Nancy Reagan flew here today to pitch American support for local efforts to end the illegal narcotics trade and drug abuse, as she had done the day before in neighboring Malaysia.

Although the First Lady's visit comes at a time of political challenge to Thai Prime Minister Prem Tinsulanond -- who has called for a new election in July -- Mrs. Reagan had another focus. "I don't pay attention to that part of it, just the drugs," she said, referring to the political situation in Thailand.

Prem's role in tackling Thailand's narcotics problem is seen by U.S. officials as key to the improvements that have taken place here since 1984. After Prem and President Reagan discussed Thailand's drug problem at the White House, the Thai leader appointed a deputy prime minister to head a government committee on illegal narcotics.

Thai officials here hope that Mrs. Reagan's stop will bring in more U.S. aid to bolster the country's fight against drugs. Last year the United States gave Thailand $2.8 million for narcotics control programs, according to U.S. Embassy figures.

The first lady told reporters, however, that she has no plans to lobby for more U.S. aid and that she would not advise the president to increase assistance to combat drug trafficking in Thailand or Malaysia. But, she added: "I'll tell him about what I did."

Earlier, in the Malaysian capital of Kuala Lumpur, Mrs. Reagan visited a well protected model high school for gifted students which the government's antinarcotics task force often uses as a backdrop for discussions on drug abuse.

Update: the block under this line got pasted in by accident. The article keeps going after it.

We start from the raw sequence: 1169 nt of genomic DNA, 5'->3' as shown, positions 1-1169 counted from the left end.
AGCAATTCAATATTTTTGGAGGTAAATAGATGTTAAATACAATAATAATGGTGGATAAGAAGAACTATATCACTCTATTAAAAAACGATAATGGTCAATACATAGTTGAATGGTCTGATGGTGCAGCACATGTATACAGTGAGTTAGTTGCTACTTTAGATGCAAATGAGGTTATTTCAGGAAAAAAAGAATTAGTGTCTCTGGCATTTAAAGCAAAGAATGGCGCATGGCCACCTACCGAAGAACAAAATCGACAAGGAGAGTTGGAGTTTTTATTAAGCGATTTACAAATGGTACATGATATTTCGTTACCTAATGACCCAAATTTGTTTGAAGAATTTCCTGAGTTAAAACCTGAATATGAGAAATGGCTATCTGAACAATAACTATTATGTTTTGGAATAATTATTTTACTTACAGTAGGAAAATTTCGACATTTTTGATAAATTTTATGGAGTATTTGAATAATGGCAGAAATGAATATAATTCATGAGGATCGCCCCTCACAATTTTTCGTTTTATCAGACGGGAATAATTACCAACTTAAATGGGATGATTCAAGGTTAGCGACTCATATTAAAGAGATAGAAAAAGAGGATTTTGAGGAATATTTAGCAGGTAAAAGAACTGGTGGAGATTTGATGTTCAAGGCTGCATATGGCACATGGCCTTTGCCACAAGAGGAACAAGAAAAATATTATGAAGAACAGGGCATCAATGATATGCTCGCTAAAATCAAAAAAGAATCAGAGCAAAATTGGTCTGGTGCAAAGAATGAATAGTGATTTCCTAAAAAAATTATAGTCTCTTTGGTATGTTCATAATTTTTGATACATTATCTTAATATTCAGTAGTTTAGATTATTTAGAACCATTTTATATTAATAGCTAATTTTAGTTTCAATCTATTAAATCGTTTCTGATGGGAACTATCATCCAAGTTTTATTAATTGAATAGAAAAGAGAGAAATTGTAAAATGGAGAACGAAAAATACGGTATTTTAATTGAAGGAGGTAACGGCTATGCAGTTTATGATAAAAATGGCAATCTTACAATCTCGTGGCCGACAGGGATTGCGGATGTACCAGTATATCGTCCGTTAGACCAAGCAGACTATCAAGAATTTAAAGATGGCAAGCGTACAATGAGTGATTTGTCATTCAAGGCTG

While its vice principal said the school is "not representative" of those attended by Malaysia's growing number of school-age drug abusers, Mrs. Reagan said she was impressed anyway. "Those kids were marvelous. The teacher was great," she said.

She also talked with parents of former drug users and said she was particularly touched by the story one mother told about her son's drug experience.

At a working lunch on drug abuse, chaired by Dr. Siti Hasmah, wife of Malaysia's prime minister, Mrs. Reagan described what happens to parent-child relationships when narcotics are involved.

"A child has a capability of hurting a parent like nobody else can ever hurt them," she said. "So no matter what country you're in, what culture you're in, this problem remains the same for parents and child."

Security precautions surrounding Mrs. Reagan's journey this weekend continued to be painstaking. As in Malaysia, where local reporters had little or no access, media coverage here is being curtailed except for journalists traveling with the first lady.

Thailand's crown prince met Mrs. Reagan at the airport. Tonight and Sunday she will be the house guest of Thailand's king and queen.

Her flight from Kuala Lumpur was delayed for about 45 minutes because of a heavy rainstorm. Once airborne, however, the first lady served reporters what she called a royal fruitcake, a gift she had received from the daughter of Malaysia's queen.

Standing in the aisle, Mrs. Reagan said she telephoned the president this morning in Tokyo and he said he was ready for the seven-nation economic summit which starts Sunday.

Asked about her telephone conversation in Hawaii last weekend with Imelda Marcos, wife of deposed Philippine president Ferdinand Marcos, Mrs. Reagan said: "She was upset."

"You know, that was supposed to be a private conversation," she said.